The impending difficulty in this respect could be that if current account deficit target was revised upward in the range of $18 to $20 billion for the whole fiscal year 2021-22 then the question would certainly arise that from where external financing of $5 to $7 billion would be bridged to avoid depletion of foreign currency reserves. This is a tricky situation and there is no easy solution to this riddle. The rising POL and commodities prices in the international market multiplied the woes of the economic managers but keeping in view increased vulnerabilities on economic and political fronts they did not have much space to manoeuvre through policy prescriptions. This again is a knotty issue and may take considerable efforts to come to grips with.
It is reported that for the sake of arriving at a consensual decision on MEFP, the IMF has asked Islamabad to increase discount rate, allow free movement of the exchange rate, slash down Kamyab Pakistan Program (KPP) and reverse relief package measures to align it with prudent financial management. Acting in complete contradiction of the laid-down conditionalities there emerged new realities on the macroeconomic front as despite IMF opposing the PM’s Relief Package announced reduction of petrol and diesel prices by Rs.10 per liter and electricity prices by Rs.5 per unit from March to June 2022. This most damaging aspect of this measure was that it froze the price hikes of these services for a period of months thereby going against the long-time practice of letting the prices fluctuate according to market flows.
Moreover, the government has envisaged disbursing loans of Rs.407 billion under much hyped KPP but the IMF is asking to slash down this amount for two years period till June 2023. The obvious fall-out is that the review talks were scheduled for two weeks and were expected to conclude shortly but the recent measures have put a damper on the parleys. It is quite obvious that Pakistan and the IMF team have so far failed to strike a consensus on the MEFP as the proposed IMF’s prescriptions clearly illustrate tightening of fiscal and monetary policies as well as exchange rate adjustments in the range of Rs.185-190 against the US dollar. IMF is also coming up with a prescription of tough prior actions in the shape of rising twin deficits including the budget deficit and the current account deficit. The indicative target for Net International Reserves might be another thorny issue between the two sides.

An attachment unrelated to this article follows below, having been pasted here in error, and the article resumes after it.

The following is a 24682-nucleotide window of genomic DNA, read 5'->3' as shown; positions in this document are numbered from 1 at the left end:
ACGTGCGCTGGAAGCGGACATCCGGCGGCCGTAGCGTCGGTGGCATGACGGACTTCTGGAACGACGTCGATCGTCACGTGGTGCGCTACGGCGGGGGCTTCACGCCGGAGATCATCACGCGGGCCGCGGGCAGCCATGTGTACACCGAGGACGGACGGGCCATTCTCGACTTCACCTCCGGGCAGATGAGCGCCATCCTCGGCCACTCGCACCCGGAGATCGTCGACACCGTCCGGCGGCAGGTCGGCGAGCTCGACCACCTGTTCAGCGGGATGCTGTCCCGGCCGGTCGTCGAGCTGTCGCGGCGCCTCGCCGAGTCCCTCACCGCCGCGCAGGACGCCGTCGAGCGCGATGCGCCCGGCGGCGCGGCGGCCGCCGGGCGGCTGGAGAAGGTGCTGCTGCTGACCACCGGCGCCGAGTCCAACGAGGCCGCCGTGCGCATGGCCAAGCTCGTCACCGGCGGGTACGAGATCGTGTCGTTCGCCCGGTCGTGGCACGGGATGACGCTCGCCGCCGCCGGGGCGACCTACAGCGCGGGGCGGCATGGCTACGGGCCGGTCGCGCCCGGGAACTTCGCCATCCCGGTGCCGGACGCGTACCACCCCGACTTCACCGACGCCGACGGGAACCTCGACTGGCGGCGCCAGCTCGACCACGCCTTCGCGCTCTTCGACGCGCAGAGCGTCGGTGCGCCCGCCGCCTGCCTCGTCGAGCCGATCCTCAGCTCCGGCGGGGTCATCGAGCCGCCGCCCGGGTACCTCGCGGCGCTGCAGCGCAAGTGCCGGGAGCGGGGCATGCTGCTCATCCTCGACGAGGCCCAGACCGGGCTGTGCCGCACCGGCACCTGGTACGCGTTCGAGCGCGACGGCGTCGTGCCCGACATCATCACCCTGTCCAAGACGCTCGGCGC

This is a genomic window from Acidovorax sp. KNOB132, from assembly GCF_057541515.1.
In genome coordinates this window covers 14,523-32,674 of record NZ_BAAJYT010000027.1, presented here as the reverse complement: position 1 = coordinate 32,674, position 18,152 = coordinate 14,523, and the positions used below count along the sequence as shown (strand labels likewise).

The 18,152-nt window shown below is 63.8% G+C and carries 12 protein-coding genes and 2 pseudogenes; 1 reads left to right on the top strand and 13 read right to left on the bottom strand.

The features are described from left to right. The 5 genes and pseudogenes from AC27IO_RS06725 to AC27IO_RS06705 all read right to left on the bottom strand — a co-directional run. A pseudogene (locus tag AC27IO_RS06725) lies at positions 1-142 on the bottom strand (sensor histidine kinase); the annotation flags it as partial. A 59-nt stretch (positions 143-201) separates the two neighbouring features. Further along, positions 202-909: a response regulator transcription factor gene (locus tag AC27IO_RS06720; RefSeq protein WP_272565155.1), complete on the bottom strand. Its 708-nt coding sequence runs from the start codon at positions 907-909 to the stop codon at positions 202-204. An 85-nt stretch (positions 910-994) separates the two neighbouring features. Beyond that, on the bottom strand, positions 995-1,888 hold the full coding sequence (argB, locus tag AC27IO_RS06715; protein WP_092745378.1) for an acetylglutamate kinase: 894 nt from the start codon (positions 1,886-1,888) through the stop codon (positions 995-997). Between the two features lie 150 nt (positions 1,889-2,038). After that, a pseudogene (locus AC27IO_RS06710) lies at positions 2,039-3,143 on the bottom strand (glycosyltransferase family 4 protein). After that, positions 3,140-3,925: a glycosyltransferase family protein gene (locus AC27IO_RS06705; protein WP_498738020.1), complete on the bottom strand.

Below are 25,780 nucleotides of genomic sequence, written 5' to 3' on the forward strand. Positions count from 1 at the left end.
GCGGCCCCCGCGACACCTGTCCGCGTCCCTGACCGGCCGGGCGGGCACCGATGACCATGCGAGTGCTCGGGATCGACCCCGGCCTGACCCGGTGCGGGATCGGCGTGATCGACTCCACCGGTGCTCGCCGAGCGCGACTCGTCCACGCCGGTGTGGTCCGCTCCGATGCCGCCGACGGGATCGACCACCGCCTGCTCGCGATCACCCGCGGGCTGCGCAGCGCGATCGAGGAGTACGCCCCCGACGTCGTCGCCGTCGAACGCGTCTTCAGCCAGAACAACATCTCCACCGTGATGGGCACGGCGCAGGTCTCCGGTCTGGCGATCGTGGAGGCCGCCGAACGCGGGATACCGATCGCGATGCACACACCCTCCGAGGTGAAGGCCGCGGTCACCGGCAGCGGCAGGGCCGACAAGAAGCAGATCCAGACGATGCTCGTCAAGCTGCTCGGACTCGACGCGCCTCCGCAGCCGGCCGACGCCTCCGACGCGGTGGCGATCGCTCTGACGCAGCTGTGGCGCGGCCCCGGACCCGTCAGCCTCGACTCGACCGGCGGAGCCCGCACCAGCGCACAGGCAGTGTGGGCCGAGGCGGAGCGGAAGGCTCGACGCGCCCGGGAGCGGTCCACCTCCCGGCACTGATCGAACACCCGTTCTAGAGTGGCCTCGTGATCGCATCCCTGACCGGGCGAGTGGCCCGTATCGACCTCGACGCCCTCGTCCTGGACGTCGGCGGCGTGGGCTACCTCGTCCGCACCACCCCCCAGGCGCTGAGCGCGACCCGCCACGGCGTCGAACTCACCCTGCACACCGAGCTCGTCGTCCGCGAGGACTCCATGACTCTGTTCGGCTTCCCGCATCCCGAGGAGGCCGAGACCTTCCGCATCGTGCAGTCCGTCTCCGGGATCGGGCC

The IMF is also suggesting hiking discount rates and abolishing tax exemptions for individual taxpayers under Personal Income Tax and also reducing a number of income tax slabs. There are other cogent reasons hindering solution of the current review as it is also reported that the energy sector’s circular debt was also above the threshold agreed with the IMF and the tax refund arrears were also higher than the limit set by the global lender. The government had agreed with the IMF to implement a prudent macroeconomic framework in January this year in return for the revival of the stalled loan programme.
The government and the central bank have implemented most of the IMF conditions concerning monetary and fiscal targets agreed for end-December 2021. It is well-understood that subject to timely conclusion of the talks, the IMF board may take up Pakistan’s request for approval of over $960 million in loan tranche before the end of next month. Approved in July 2019, the IMF has so far disbursed $3 billion out of the $6 billion package, as the programme has remained derailed for almost half of the period. This is certainly a major cause of worry from the economic angle and may prove harmful for the country. TW
Asrar Raouf is a former civil servant